Ailing editor taken to remote prison in Niger
|Publisher||Committee to Protect Journalists|
|Publication Date||2 September 2009|
|Cite as||Committee to Protect Journalists, Ailing editor taken to remote prison in Niger, 2 September 2009, available at: http://www.refworld.org/docid/4b25fbf328.html [accessed 27 November 2015]|
New York, September 2, 2009 – The Committee to Protect Journalists is concerned about the health of imprisoned editor Abdoulaye Tiémogo after his transfer from a hospital in Niger's capital, Niamey, to a prison in a remote town on Monday.
Tiémogo, editor of the weekly Le Canard Déchaîné, is suffering from malaria and is no longer receiving adequate medical attention in a prison in Ouallam, 55 miles (88 kilometers) to the north of Niamey, his wife, Zeïnabou Tiémogo, told CPJ. He contracted malaria while in detention at Niamey's central prison, according to local journalists. He was then hospitalized at the city's National Hospital on August 22 – four days after a court sentenced him to three months in jail in connection with his coverage critical of the government, according to the Niger Association of Independent Press Editors. Tiémogo has appealed the sentence and is awaiting a ruling, according to defense lawyer Marc Le Bihan.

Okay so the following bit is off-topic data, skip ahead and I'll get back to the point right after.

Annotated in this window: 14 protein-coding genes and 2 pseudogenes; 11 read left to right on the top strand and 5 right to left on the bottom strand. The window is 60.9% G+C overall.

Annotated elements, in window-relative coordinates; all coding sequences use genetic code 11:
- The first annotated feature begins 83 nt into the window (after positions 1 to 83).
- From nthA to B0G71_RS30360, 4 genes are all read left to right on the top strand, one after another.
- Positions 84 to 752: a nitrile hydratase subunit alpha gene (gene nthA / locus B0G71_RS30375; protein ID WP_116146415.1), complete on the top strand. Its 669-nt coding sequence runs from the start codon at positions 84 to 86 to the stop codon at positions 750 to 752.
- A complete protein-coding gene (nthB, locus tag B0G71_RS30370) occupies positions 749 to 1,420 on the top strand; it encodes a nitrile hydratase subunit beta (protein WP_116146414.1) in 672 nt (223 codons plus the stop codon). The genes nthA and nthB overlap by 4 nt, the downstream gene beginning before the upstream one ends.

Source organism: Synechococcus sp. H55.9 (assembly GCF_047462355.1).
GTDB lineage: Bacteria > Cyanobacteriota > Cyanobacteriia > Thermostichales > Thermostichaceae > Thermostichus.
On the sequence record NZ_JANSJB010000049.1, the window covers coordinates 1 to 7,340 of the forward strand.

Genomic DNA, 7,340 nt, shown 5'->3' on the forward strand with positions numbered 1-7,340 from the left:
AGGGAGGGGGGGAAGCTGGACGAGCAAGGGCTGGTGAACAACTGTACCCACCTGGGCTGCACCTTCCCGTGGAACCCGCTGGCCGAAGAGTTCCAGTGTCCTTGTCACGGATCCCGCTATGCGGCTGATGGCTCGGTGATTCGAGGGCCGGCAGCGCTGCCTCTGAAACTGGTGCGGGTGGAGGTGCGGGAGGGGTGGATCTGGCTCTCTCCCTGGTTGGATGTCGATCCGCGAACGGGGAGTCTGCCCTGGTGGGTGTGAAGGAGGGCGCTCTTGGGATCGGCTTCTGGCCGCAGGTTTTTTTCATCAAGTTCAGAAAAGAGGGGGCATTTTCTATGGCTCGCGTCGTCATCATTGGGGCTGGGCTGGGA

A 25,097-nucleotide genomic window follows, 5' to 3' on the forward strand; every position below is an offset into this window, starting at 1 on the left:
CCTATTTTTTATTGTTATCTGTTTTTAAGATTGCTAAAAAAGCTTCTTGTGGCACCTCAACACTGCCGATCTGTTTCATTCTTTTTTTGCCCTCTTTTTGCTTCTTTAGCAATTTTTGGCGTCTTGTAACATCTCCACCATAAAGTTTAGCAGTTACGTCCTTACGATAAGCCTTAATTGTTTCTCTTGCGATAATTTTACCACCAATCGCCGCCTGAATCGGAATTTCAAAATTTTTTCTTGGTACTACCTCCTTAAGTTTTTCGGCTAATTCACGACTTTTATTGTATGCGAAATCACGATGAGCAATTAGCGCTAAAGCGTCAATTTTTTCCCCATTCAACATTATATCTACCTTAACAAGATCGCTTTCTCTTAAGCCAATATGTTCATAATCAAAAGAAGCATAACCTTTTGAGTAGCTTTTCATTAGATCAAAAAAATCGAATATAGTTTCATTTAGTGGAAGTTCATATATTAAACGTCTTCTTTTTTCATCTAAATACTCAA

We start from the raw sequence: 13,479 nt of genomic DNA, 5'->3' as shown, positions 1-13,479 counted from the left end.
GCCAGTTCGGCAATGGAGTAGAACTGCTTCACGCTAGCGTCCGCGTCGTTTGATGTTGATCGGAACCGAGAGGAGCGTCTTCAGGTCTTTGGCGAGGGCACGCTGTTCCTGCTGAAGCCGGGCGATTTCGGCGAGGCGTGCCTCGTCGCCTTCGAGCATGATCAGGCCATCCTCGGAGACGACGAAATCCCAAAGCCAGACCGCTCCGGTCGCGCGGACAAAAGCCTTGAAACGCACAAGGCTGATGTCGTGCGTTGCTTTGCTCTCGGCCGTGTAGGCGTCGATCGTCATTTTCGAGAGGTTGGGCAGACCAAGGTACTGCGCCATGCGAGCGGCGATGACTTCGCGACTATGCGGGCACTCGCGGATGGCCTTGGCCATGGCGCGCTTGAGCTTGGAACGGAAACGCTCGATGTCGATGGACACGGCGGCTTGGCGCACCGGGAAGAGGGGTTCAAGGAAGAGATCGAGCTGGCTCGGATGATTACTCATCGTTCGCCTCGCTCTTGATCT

"We are deeply disturbed that the authorities have moved Abdoulaye Tiémogo against medical advice to a remote prison," said Africa Program Coordinator Tom Rhodes. "We hold them responsible for his well-being and demand that he receive adequate medical treatment immediately."
A doctor from Niamey's central prison, backed by guards, picked up Tiémogo from his hospital bed on Monday despite the hospital's doctor's determination that the journalist required more treatment, his wife, also a journalist, said.
The deliberate choice of the remote prison over a closer, more convenient one has isolated Tiémogo and put him at risk, said Abdourahamane Ousmane, president of the local Network of Journalists for Human Rights.
Tiémogo was arrested on August 1, a few days before a controversial national referendum passed a constitutional amendment increasing presidential control of the press.